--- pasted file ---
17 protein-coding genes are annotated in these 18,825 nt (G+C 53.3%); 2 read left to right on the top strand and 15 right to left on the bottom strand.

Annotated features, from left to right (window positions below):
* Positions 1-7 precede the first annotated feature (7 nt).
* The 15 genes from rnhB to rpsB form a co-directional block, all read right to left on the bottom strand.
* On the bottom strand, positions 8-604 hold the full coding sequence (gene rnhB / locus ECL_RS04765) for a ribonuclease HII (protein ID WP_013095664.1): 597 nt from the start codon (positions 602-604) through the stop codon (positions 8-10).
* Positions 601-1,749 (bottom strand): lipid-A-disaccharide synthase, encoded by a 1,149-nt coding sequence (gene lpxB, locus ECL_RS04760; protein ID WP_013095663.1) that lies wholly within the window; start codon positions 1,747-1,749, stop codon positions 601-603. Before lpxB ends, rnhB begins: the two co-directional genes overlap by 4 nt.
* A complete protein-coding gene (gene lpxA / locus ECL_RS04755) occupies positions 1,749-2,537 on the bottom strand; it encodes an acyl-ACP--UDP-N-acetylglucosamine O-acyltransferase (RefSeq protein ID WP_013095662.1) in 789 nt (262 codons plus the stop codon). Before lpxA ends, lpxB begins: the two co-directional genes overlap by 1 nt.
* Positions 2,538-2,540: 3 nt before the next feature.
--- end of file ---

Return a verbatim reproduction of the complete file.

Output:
17 protein-coding genes are annotated in these 18,825 nt (G+C 53.3%); 2 read left to right on the top strand and 15 right to left on the bottom strand.

Annotated features, from left to right (window positions below):
* Positions 1-7 precede the first annotated feature (7 nt).
* The 15 genes from rnhB to rpsB form a co-directional block, all read right to left on the bottom strand.
* On the bottom strand, positions 8-604 hold the full coding sequence (gene rnhB / locus ECL_RS04765) for a ribonuclease HII (protein ID WP_013095664.1): 597 nt from the start codon (positions 602-604) through the stop codon (positions 8-10).
* Positions 601-1,749 (bottom strand): lipid-A-disaccharide synthase, encoded by a 1,149-nt coding sequence (gene lpxB, locus ECL_RS04760; protein ID WP_013095663.1) that lies wholly within the window; start codon positions 1,747-1,749, stop codon positions 601-603. Before lpxB ends, rnhB begins: the two co-directional genes overlap by 4 nt.
* A complete protein-coding gene (gene lpxA / locus ECL_RS04755) occupies positions 1,749-2,537 on the bottom strand; it encodes an acyl-ACP--UDP-N-acetylglucosamine O-acyltransferase (RefSeq protein ID WP_013095662.1) in 789 nt (262 codons plus the stop codon). Before lpxA ends, lpxB begins: the two co-directional genes overlap by 1 nt.
* Positions 2,538-2,540: 3 nt before the next feature.